A girl who claimed to have been pulled over by people pretending to be police officers has been arrested, accused of making the entire story up. The high school student, 18, is now charged with filing a false police report, according to a report in the Florida Times-Union. The charge is a first-degree misdemeanor, punishable by up to one year in the county jail. Even though she is still in high school, because she is 18 her case will go through adult court and not juvenile court. Clay County Criminal Cases can only be handled in juvenile court if the defendant is 17 years old or younger. The state can choose to charge younger people as adults, but the system does not work in reverse, even if the defendant is in high school.
Police said the girl called police about being stopped by two men who had flashing police lights and then tried to get into her car, the newspaper reported. Police investigated the case and continued to ask questions of the girl, who stuck by her story, the newspaper reported. Eventually, at the last of the series of interviews, police said the girl admitted the story was false and shared what really happened, the newspaper reported.
In Clay County Misdemeanor Cases like this, part of the motivation for police in publicizing the case is to let people know there are consequences for lying to police and wasting taxpayers’ time and resources investigating false claims. While the maximum penalty for the Clay County Misdemeanor Case the woman is charged with is the year in county jail mentioned above, that shouldn’t be what to look for in terms of the sentencing. In Clay County Misdemeanors Cases such as this, prosecutors are typically more interested in a sentence that has a form of punishment and also helps make the police department whole for the investigations. Options may be some form of community service, combined with repaying the sheriff’s office for all or part of the tax dollars spent during the investigation. These types of sentences are common in Clay County Misdemeanor Cases, especially those that involve atypical cases and people who may not have a long history of criminal conduct. Our Clay County Criminal Defense Attorney has represented hundreds of people on misdemeanor cases and knows the types of negotiated sentences that both work for the state and allow the defendant to accept responsibility, complete the assigned punishment and move on with his or her life.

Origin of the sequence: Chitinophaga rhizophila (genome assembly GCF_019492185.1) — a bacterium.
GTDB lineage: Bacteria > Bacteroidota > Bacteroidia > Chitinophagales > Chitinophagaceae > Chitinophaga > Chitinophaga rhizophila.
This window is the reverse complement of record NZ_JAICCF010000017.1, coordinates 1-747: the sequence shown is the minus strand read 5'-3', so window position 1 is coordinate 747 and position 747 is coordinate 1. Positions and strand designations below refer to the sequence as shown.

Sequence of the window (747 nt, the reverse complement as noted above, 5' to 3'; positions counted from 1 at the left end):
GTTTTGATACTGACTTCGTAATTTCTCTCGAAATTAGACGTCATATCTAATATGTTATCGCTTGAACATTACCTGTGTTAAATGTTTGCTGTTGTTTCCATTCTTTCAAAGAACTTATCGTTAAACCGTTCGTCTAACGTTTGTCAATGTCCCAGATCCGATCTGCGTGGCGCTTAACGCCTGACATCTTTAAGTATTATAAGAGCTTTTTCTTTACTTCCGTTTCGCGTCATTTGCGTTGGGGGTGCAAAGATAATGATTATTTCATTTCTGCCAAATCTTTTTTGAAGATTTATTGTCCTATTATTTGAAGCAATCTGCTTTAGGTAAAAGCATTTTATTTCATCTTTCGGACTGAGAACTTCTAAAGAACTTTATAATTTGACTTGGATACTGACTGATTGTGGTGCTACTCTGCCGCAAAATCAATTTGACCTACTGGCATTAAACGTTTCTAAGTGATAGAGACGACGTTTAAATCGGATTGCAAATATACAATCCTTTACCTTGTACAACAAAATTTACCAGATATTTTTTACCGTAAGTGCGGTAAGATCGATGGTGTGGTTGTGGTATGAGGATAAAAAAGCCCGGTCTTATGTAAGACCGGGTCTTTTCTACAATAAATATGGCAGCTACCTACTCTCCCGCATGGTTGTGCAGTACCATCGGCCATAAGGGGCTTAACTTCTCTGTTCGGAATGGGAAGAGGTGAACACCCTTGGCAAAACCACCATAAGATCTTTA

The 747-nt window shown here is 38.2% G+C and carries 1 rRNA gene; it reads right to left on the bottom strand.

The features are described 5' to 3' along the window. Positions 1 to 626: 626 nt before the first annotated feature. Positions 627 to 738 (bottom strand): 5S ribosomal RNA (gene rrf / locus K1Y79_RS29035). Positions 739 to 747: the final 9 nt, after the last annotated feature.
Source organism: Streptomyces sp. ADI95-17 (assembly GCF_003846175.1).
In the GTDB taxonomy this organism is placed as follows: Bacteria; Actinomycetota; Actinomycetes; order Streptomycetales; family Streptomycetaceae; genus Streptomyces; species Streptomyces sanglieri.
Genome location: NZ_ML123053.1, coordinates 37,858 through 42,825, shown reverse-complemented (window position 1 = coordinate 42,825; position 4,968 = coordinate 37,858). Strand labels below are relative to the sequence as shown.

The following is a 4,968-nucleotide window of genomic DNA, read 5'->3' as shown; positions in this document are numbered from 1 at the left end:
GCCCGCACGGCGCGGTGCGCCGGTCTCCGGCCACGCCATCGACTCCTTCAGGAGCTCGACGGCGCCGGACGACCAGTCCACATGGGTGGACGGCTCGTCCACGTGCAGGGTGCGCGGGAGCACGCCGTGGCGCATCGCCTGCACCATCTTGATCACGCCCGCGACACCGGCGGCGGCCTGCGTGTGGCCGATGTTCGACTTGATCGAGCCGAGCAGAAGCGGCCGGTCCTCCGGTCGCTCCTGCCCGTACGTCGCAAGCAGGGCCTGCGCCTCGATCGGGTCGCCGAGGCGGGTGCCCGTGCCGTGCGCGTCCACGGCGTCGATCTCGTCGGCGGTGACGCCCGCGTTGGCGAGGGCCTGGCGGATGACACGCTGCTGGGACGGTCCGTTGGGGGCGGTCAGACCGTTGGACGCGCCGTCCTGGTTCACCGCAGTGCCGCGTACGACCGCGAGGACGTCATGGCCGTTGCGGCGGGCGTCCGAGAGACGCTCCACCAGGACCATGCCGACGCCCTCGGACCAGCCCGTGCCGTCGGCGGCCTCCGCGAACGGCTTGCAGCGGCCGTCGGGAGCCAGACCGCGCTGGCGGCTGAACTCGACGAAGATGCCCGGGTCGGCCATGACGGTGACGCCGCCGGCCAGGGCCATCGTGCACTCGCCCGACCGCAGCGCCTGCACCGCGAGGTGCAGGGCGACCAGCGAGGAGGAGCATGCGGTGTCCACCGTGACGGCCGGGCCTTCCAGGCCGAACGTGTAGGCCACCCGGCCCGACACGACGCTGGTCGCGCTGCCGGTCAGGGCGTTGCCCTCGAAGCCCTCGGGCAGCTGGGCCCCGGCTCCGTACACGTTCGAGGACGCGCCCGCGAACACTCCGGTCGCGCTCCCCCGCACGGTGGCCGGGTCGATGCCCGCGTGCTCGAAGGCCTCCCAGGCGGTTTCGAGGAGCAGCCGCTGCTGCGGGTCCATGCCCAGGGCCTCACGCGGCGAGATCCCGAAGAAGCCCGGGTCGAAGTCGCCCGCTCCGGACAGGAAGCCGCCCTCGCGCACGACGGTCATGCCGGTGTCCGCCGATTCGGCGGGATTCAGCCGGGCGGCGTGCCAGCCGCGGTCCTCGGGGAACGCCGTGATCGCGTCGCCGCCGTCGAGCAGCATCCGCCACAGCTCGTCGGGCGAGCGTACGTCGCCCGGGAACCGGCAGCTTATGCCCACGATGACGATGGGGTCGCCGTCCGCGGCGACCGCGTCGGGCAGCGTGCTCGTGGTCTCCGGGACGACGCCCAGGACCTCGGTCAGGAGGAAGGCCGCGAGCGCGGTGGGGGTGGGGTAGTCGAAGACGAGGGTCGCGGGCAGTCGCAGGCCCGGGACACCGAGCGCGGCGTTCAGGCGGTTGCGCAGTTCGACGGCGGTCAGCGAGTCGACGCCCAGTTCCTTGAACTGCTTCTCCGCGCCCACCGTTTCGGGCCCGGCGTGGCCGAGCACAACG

If you or a loved one needs a criminal defense attorney in Jacksonville or the surrounding area, call The Mussallem Law Firm at (904) 365-5200 for a FREE CONSULTATION. Our Clay County Misdemeanor Crimes Attorney, Victoria “Tori” Mussallem, is available 24 hours a day, 7 days a week.